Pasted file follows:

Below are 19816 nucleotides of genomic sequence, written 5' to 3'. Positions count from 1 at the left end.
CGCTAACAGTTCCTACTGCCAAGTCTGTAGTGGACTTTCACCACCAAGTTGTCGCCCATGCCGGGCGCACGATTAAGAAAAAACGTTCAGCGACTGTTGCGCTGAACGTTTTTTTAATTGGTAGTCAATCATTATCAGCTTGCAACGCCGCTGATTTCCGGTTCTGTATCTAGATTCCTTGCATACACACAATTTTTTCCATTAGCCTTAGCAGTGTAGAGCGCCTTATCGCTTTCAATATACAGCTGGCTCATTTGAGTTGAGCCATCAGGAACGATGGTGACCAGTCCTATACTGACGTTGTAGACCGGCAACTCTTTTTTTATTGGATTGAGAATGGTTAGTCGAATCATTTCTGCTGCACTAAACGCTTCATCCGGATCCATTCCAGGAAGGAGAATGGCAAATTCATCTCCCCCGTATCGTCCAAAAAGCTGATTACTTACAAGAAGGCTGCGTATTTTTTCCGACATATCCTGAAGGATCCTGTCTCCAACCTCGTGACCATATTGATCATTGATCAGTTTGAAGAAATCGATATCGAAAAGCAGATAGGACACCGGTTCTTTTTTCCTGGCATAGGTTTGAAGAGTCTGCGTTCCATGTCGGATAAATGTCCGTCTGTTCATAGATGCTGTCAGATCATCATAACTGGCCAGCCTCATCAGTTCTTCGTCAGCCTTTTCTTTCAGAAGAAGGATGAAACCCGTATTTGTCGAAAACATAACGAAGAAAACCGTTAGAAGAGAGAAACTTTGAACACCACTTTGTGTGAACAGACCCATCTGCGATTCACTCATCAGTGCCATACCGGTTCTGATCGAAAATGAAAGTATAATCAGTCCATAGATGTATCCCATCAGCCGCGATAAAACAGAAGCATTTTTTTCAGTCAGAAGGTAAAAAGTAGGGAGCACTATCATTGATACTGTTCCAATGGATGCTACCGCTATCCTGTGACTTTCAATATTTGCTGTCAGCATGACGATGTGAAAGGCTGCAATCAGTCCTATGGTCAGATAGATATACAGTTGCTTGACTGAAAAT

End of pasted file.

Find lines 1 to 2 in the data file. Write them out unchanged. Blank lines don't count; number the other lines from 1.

Below are 19816 nucleotides of genomic sequence, written 5' to 3'. Positions count from 1 at the left end.
CGCTAACAGTTCCTACTGCCAAGTCTGTAGTGGACTTTCACCACCAAGTTGTCGCCCATGCCGGGCGCACGATTAAGAAAAAACGTTCAGCGACTGTTGCGCTGAACGTTTTTTTAATTGGTAGTCAATCATTATCAGCTTGCAACGCCGCTGATTTCCGGTTCTGTATCTAGATTCCTTGCATACACACAATTTTTTCCATTAGCCTTAGCAGTGTAGAGCGCCTTATCGCTTTCAATATACAGCTGGCTCATTTGAGTTGAGCCATCAGGAACGATGGTGACCAGTCCTATACTGACGTTGTAGACCGGCAACTCTTTTTTTATTGGATTGAGAATGGTTAGTCGAATCATTTCTGCTGCACTAAACGCTTCATCCGGATCCATTCCAGGAAGGAGAATGGCAAATTCATCTCCCCCGTATCGTCCAAAAAGCTGATTACTTACAAGAAGGCTGCGTATTTTTTCCGACATATCCTGAAGGATCCTGTCTCCAACCTCGTGACCATATTGATCATTGATCAGTTTGAAGAAATCGATATCGAAAAGCAGATAGGACACCGGTTCTTTTTTCCTGGCATAGGTTTGAAGAGTCTGCGTTCCATGTCGGATAAATGTCCGTCTGTTCATAGATGCTGTCAGATCATCATAACTGGCCAGCCTCATCAGTTCTTCGTCAGCCTTTTCTTTCAGAAGAAGGATGAAACCCGTATTTGTCGAAAACATAACGAAGAAAACCGTTAGAAGAGAGAAACTTTGAACACCACTTTGTGTGAACAGACCCATCTGCGATTCACTCATCAGTGCCATACCGGTTCTGATCGAAAATGAAAGTATAATCAGTCCATAGATGTATCCCATCAGCCGCGATAAAACAGAAGCATTTTTTTCAGTCAGAAGGTAAAAAGTAGGGAGCACTATCATTGATACTGTTCCAATGGATGCTACCGCTATCCTGTGACTTTCAATATTTGCTGTCAGCATGACGATGTGAAAGGCTGCAATCAGTCCTATGGTCAGATAGATATACAGTTGCTTGACTGAAAAT